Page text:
Worldwide cloud services revenue is forecast to reach $68.3 billion in 2010, a 16.6 percent increase from 2009 revenue of $58.6 billion, according to Gartner, Inc.
"We are seeing an acceleration of adoption of cloud computing and cloud services among enterprises and an explosion of supply-side activity as technology providers maneuver to exploit the growing commercial opportunity," said Ben Pring, research vice president at Gartner. "The scale of application deployments is growing; multi-thousand-seat deals are increasingly common. IT managers are thinking strategically about cloud service deployments; more-progressive enterprises are thinking through what their IT operations will look like in a world of increasing cloud service leverage. This was highly unusual a year ago."
Cloud computing refers to a pay-per-use model of computing, where applications and software are accessed over the Internet and not owned by users. Gartner estimates that, over the course of the next five years, enterprises will spend $112 billion cumulatively on software as a service (SaaS), platform as a service (PaaS), and infrastructure as a service (IaaS), combined.
Gartner said it is seeing an acceleration of adoption of cloud computing and cloud services among enterprises and an explosion of supply-side activity as technology providers maneuver to exploit the growing commercial opportunity.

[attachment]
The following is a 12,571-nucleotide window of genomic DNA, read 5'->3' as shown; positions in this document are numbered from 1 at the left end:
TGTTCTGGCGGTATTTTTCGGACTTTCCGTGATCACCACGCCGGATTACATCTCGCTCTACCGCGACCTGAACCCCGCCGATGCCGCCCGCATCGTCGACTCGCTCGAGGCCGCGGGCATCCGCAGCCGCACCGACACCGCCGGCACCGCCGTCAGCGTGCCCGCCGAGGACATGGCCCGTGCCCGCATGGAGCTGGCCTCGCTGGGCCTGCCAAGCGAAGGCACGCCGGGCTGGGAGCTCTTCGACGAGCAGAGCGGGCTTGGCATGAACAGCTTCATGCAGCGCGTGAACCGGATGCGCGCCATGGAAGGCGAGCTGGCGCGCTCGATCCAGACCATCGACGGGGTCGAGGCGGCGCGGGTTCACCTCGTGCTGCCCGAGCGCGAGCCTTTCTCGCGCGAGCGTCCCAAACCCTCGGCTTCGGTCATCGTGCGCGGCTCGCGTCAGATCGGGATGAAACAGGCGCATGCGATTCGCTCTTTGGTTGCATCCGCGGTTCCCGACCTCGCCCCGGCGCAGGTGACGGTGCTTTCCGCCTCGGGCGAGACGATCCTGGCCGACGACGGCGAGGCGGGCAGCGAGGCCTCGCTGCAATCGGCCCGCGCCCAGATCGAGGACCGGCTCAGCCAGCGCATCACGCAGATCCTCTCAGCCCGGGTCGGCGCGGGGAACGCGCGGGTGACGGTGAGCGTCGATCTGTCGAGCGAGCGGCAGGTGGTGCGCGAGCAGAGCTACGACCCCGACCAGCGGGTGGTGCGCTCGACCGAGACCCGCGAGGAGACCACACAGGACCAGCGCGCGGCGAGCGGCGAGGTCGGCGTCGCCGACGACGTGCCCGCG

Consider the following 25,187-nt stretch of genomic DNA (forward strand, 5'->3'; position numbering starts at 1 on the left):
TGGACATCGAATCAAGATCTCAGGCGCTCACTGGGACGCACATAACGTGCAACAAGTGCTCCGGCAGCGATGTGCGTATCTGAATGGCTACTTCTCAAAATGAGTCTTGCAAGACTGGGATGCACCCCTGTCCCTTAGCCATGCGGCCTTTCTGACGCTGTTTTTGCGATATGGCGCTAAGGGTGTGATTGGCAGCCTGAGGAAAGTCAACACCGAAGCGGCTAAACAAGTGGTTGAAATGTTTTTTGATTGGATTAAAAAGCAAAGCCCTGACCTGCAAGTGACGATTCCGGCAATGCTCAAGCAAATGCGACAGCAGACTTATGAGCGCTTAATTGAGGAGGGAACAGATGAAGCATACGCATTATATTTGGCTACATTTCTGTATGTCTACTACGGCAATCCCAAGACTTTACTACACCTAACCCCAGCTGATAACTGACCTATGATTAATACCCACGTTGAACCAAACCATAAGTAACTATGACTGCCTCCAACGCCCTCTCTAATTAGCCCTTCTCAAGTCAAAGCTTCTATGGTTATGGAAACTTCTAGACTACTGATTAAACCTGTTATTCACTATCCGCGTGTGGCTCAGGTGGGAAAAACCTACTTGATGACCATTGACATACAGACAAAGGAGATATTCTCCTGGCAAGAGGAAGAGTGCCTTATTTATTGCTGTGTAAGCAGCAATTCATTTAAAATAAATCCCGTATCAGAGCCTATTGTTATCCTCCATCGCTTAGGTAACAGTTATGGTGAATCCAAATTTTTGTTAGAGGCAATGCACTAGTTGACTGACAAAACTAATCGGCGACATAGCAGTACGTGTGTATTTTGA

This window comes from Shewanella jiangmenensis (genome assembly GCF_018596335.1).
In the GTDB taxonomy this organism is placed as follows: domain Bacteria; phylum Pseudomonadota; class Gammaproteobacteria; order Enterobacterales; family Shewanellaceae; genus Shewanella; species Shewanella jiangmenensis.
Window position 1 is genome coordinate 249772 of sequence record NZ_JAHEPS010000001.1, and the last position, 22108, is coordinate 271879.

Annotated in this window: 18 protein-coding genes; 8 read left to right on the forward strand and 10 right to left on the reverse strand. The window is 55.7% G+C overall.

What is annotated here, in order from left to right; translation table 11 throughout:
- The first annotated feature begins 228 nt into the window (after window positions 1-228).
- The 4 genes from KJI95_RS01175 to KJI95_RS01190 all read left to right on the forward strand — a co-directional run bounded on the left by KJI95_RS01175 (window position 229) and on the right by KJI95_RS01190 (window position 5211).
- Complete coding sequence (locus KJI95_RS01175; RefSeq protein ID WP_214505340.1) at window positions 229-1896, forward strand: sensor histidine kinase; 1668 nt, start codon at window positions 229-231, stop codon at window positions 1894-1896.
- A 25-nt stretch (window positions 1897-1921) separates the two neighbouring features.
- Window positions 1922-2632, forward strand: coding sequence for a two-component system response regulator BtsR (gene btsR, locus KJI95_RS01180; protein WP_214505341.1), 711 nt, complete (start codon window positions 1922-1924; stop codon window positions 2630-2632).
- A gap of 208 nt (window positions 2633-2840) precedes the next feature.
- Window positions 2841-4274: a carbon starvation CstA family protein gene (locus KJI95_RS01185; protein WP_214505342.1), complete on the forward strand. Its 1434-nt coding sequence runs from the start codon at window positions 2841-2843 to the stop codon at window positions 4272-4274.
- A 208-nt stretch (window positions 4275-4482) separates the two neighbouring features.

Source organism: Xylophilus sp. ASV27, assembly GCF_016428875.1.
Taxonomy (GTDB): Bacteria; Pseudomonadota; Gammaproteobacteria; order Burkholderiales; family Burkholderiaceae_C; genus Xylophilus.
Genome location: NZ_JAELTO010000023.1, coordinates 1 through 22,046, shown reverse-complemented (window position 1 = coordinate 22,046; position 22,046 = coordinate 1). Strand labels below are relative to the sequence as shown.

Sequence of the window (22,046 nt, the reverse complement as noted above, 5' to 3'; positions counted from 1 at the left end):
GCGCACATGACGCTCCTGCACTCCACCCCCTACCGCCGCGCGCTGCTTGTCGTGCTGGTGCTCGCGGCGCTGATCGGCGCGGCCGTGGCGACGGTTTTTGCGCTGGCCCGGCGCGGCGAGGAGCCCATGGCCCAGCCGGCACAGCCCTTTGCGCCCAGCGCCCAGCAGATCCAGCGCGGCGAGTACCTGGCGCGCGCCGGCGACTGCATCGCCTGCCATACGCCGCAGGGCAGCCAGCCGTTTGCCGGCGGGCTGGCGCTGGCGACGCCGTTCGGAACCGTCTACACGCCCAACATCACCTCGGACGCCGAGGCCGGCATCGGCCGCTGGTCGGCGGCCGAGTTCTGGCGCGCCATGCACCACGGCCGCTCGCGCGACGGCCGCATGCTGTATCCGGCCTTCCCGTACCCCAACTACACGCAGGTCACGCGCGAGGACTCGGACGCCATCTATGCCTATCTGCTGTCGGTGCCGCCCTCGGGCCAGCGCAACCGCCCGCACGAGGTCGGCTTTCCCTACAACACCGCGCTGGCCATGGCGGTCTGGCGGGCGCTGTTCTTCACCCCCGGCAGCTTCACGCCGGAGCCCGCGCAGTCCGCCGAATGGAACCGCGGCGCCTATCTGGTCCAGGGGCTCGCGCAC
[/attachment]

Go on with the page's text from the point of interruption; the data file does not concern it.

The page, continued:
The North American and European markets represent the largest markets from a geographic perspective, and while other geographies around the world will experience growth, this growth will not notably alter the overall weighting away from the larger, more-mature regions over the course of the next five years. The U.S. share of the worldwide cloud services market was 60 percent in 2009 and will be 58 percent in 2010, but by 2014, this will be diluted to 50 percent as other countries and regions begin to adopt cloud services in more-significant volumes. Western Europe is expected to account for 23.8 percent of the cloud services market in 2010, and Japan will represent 10 percent. In 2014, the U.K. is forecast to account for 29 percent of the market, while Japan will represent 12 percent of cloud services revenue.
In industry terms, the financial services and manufacturing industries are the largest early adopters of cloud services. Communications and high-tech industries are also leveraging the cloud in significant volume, while the public sector is also clearly interested in the potential of cloud services and its share of the overall market.
However, Pring said that, although interest in cloud computing has grown, many enterprises still have strong concerns about the idea of cloud computing and cloud-computing products as well as cloud services. Security is primary among these, while other concerns include availability of service, vendor viability and maturity. "Many enterprises may be examining cloud computing and cloud services, but are far from convinced that it is appropriate for their requirements," he said. "We expect that this will be a significant opportunity for existing IT services players to evolve their current offerings — such as outsourcing, system integration, development, etc. — to become cloud-enabled and try to combine the best of the two worlds, namely traditional IT services and cloud computing."